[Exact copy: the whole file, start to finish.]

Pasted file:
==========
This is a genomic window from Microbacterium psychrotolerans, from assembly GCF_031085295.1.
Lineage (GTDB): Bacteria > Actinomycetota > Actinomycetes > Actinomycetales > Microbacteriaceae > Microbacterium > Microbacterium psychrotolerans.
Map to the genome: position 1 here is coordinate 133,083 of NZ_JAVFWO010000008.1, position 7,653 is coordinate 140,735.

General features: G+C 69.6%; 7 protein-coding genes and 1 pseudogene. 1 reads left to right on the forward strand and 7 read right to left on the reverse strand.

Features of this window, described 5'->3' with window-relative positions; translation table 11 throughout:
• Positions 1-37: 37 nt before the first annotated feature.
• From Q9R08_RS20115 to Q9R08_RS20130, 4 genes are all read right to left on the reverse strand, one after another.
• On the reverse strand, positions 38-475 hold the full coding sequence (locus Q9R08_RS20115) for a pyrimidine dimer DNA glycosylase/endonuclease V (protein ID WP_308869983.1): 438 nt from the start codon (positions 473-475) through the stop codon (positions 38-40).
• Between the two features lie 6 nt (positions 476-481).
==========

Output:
This is a genomic window from Microbacterium psychrotolerans, from assembly GCF_031085295.1.
Lineage (GTDB): Bacteria > Actinomycetota > Actinomycetes > Actinomycetales > Microbacteriaceae > Microbacterium > Microbacterium psychrotolerans.
Map to the genome: position 1 here is coordinate 133,083 of NZ_JAVFWO010000008.1, position 7,653 is coordinate 140,735.

General features: G+C 69.6%; 7 protein-coding genes and 1 pseudogene. 1 reads left to right on the forward strand and 7 read right to left on the reverse strand.

Features of this window, described 5'->3' with window-relative positions; translation table 11 throughout:
• Positions 1-37: 37 nt before the first annotated feature.
• From Q9R08_RS20115 to Q9R08_RS20130, 4 genes are all read right to left on the reverse strand, one after another.
• On the reverse strand, positions 38-475 hold the full coding sequence (locus Q9R08_RS20115) for a pyrimidine dimer DNA glycosylase/endonuclease V (protein ID WP_308869983.1): 438 nt from the start codon (positions 473-475) through the stop codon (positions 38-40).
• Between the two features lie 6 nt (positions 476-481).